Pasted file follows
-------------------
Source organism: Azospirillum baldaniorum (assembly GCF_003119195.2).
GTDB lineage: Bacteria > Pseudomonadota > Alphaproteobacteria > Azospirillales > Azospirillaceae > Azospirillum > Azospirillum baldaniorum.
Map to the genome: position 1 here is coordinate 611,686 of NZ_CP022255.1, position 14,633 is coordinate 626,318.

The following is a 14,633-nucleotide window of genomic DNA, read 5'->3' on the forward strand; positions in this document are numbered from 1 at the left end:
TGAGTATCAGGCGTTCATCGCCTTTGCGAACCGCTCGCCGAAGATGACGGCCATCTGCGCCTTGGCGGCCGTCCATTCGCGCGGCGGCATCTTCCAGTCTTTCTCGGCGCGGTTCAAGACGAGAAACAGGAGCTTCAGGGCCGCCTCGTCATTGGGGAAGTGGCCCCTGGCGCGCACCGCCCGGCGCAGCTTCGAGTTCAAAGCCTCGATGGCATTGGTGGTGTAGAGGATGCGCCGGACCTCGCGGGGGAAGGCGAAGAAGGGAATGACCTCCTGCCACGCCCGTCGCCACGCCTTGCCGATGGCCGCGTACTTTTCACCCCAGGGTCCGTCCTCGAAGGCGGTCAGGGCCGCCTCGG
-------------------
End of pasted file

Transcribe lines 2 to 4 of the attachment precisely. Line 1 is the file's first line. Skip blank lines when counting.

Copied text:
GTDB lineage: Bacteria > Pseudomonadota > Alphaproteobacteria > Azospirillales > Azospirillaceae > Azospirillum > Azospirillum baldaniorum.
Map to the genome: position 1 here is coordinate 611,686 of NZ_CP022255.1, position 14,633 is coordinate 626,318.

The following is a 14,633-nucleotide window of genomic DNA, read 5'->3' on the forward strand; positions in this document are numbered from 1 at the left end: